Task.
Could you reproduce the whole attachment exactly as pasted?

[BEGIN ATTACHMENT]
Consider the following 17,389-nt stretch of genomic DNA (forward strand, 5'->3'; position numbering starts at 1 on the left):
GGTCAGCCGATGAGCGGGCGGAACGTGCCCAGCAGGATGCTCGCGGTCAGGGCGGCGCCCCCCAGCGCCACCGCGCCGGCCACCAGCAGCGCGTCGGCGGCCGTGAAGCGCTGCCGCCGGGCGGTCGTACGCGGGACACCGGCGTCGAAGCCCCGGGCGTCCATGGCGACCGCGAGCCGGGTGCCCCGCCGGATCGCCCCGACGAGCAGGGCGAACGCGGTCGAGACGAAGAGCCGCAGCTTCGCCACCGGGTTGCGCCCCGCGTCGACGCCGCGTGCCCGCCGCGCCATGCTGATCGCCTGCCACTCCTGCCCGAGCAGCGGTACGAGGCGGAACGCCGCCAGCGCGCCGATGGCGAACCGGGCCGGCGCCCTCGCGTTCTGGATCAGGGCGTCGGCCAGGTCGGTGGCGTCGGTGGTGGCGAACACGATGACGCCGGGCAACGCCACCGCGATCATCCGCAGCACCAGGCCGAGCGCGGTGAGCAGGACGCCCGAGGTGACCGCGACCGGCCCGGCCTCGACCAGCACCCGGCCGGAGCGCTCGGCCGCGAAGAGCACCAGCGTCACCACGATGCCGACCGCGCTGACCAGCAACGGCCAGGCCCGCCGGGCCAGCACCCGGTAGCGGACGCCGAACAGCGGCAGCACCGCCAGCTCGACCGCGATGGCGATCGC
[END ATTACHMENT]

Consider the following 17,389-nt stretch of genomic DNA (forward strand, 5'->3'; position numbering starts at 1 on the left):
GGTCAGCCGATGAGCGGGCGGAACGTGCCCAGCAGGATGCTCGCGGTCAGGGCGGCGCCCCCCAGCGCCACCGCGCCGGCCACCAGCAGCGCGTCGGCGGCCGTGAAGCGCTGCCGCCGGGCGGTCGTACGCGGGACACCGGCGTCGAAGCCCCGGGCGTCCATGGCGACCGCGAGCCGGGTGCCCCGCCGGATCGCCCCGACGAGCAGGGCGAACGCGGTCGAGACGAAGAGCCGCAGCTTCGCCACCGGGTTGCGCCCCGCGTCGACGCCGCGTGCCCGCCGCGCCATGCTGATCGCCTGCCACTCCTGCCCGAGCAGCGGTACGAGGCGGAACGCCGCCAGCGCGCCGATGGCGAACCGGGCCGGCGCCCTCGCGTTCTGGATCAGGGCGTCGGCCAGGTCGGTGGCGTCGGTGGTGGCGAACACGATGACGCCGGGCAACGCCACCGCGATCATCCGCAGCACCAGGCCGAGCGCGGTGAGCAGGACGCCCGAGGTGACCGCGACCGGCCCGGCCTCGACCAGCACCCGGCCGGAGCGCTCGGCCGCGAAGAGCACCAGCGTCACCACGATGCCGACCGCGCTGACCAGCAACGGCCAGGCCCGCCGGGCCAGCACCCGGTAGCGGACGCCGAACAGCGGCAGCACCGCCAGCTCGACCGCGATGGCGATCGC